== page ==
The CIA is seeking authority to expand its covert drone campaign in Yemen by launching strikes against terrorism suspects even when it does not know the identities of those who will be killed, U.S. officials said.Securing permission to use “signature strikes” would allow the agency to hit targets based solely on intelligence indicating patterns of suspicious behavior, such as imagery showing militants gathering at known al-Qaeda compounds or unloading explosives.The practice has been a core element of the CIA’s drone program in Pakistan for several years. But Director David H. Petraeus has requested permission to employ the tactic against the al-Qaeda affiliate in Yemen, which has emerged as the most pressing terrorism threat to the United States, officials said.If approved, the change would probably accelerate a campaign of U.S. airstrikes in Yemen that is already on a record pace, with at least eight attacks in the past four months.For President Obama, an endorsement of signature strikes would mean a significant, and potentially risky, policy shift. Until now, the administration has placed tight limits on drone operations in Yemen to avoid being drawn into an often murky regional conflict and risk turning militants with local agendas into potential al-Qaeda recruits.A senior Obama administration official, who like others spoke on the condition of anonymity to discuss sensitive internal deliberations, declined to discuss what he described as U.S. “tactics” in Yemen but said that “there is still a very firm emphasis on being surgical and targeting only those who have a direct interest in attacking the United States.”U.S. officials acknowledge that standard has not always been upheld. Last year, a U.S. drone strike inadvertently killed the American son of Anwar al-Awlaki, an al-Qaeda leader. The teenager had never been accused of terrorist activity and was killed in a strike aimed at other militants.Some U.S. officials have voiced concern that such incidents could become more frequent if the CIA is given the authority to use signature strikes.“How discriminating can they be?” asked a senior U.S. official familiar with the proposal. Al-Qaeda’s affiliate in Yemen “is joined at the hip” with a local insurgency whose main objective is to oust the country’s government, the official said. “I think there is the potential that we would be perceived as taking sides in a civil war.”U.S. officials said that the CIA proposal has been presented to the National Security Council and that no decision has been reached. Officials from the White House and the CIA declined to comment...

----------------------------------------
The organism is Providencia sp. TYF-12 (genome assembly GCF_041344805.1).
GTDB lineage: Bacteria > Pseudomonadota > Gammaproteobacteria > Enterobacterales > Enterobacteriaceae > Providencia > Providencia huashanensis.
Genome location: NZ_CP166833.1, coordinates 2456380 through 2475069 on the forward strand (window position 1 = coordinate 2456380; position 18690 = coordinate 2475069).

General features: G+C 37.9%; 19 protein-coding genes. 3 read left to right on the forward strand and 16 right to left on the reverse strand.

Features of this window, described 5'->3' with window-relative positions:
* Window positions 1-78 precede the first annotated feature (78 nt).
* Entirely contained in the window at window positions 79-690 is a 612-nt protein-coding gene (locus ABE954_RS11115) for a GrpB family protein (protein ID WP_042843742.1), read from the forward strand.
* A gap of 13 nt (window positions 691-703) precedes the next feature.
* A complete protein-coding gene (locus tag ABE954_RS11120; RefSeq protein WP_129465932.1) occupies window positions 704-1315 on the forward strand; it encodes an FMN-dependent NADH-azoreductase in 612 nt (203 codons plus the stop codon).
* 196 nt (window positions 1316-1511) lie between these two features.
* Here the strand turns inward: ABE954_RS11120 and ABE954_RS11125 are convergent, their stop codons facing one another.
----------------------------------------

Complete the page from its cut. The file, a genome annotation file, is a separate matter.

This informative propaganda contains numerous topics and strategic errors that have been and will continued to be covered by the Trench:
- The Obama administration has worked tirelessly to replicate Pakistan's counterterrorism matrix in Yemen amid the collapse of another U.S.-supported dictator.
- One former U.S. official describes the situation in Pakistan’s tribal territory as ”far less ambiguous than in Yemen," yet this complex environment is currently supervised by a selection of military/intelligence heads. The Pentagon's top-down command is the antithesis of COIN and a main driver of the instability/unpopularity that plagues U.S. policy.
- The former official speculates that John Brennan, the White House's counterterrorism coordinator, may reject an expansion into nameless targets. He also claims, “Brennan has been deliberate in making sure targets we hit in Yemen are terrorist targets and not insurgents.” However U.S. airstrikes have taken the lives of AQAP personnel, local militants and civilians alike. Although high-profile incidents are reported internationally - Abdulrahman's death is a permanent lighting rod - many civilian casualties have gone unannounced in Washington or the Western media. Brennan counts himself as a friend of Ali Saleh, at least in public, and has been instrumental in expanding U.S. counterterrorism operations throughout Yemen's revolution.
- Another U.S. official highlights the Obama administration's insensitivity to Yemen's political environment by not being able to tell the difference between AQAP and "a local insurgency." This official is likely referring to the Southern Movement even though its militia is not "joined at the hip" with AQAP"; SM leaders have repeatedly disavowed any connection. AQAP is known to capitalize on the SM's actions, as al-Qaeda is designed to do, and many types of militants roam southern Yemen - one more reason to exercise a greater degree of caution. America is already perceived (and justifiably so) as taking the government's side against the Southern Movement. Saleh exploited the group's actions to secure U.S. funds and technology that were then deployed against them. The ensuing GCC agreement, co-drafted by Washington and Riyadh, isolated the southern cause and escalated the current appetite for secession. Washington firmly supports Yemen's "unity," one of Saleh's main buzzwords during his crackdown.
In general, many Yemenis believe that Washington is searching for a new war after Afghanistan - and that their country is becoming that front.